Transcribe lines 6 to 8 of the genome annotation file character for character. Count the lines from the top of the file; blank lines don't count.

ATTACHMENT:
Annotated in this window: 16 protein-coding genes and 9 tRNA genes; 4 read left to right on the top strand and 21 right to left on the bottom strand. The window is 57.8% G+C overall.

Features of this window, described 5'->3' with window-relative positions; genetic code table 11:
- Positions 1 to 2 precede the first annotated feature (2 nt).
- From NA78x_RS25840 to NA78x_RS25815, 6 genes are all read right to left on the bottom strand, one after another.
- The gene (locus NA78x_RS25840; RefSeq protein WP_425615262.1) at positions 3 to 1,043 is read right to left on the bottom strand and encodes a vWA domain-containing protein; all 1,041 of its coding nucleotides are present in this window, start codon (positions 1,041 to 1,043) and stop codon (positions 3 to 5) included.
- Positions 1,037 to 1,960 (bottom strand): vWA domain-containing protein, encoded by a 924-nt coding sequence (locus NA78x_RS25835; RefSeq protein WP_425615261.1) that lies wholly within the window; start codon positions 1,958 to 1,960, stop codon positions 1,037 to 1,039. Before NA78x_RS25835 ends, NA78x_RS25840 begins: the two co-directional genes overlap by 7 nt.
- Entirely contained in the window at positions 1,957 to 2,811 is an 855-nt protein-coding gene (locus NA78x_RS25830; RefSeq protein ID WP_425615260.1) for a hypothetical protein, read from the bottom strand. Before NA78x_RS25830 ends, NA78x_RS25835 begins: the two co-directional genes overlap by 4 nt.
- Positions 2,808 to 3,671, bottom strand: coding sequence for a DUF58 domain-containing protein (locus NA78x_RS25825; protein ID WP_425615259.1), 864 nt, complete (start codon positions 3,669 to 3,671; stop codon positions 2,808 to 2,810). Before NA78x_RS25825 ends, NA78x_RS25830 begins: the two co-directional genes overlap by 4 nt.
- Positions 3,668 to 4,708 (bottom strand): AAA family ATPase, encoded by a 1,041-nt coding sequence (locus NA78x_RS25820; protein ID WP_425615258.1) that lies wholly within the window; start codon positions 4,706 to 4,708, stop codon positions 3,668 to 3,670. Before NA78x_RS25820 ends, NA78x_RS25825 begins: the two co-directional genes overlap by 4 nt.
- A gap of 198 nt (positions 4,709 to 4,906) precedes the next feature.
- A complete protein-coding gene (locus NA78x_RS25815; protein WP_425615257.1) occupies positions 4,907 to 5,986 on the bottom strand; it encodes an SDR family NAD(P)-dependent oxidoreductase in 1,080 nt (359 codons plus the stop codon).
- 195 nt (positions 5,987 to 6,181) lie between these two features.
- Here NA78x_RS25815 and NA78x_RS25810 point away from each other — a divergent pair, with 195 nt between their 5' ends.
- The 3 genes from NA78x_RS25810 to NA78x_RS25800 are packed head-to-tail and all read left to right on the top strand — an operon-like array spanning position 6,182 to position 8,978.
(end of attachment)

- Positions 1,037 to 1,960 (bottom strand): vWA domain-containing protein, encoded by a 924-nt coding sequence (locus NA78x_RS25835; RefSeq protein WP_425615261.1) that lies wholly within the window; start codon positions 1,958 to 1,960, stop codon positions 1,037 to 1,039. Before NA78x_RS25835 ends, NA78x_RS25840 begins: the two co-directional genes overlap by 7 nt.
- Entirely contained in the window at positions 1,957 to 2,811 is an 855-nt protein-coding gene (locus NA78x_RS25830; RefSeq protein ID WP_425615260.1) for a hypothetical protein, read from the bottom strand. Before NA78x_RS25830 ends, NA78x_RS25835 begins: the two co-directional genes overlap by 4 nt.
- Positions 2,808 to 3,671, bottom strand: coding sequence for a DUF58 domain-containing protein (locus NA78x_RS25825; protein ID WP_425615259.1), 864 nt, complete (start codon positions 3,669 to 3,671; stop codon positions 2,808 to 2,810). Before NA78x_RS25825 ends, NA78x_RS25830 begins: the two co-directional genes overlap by 4 nt.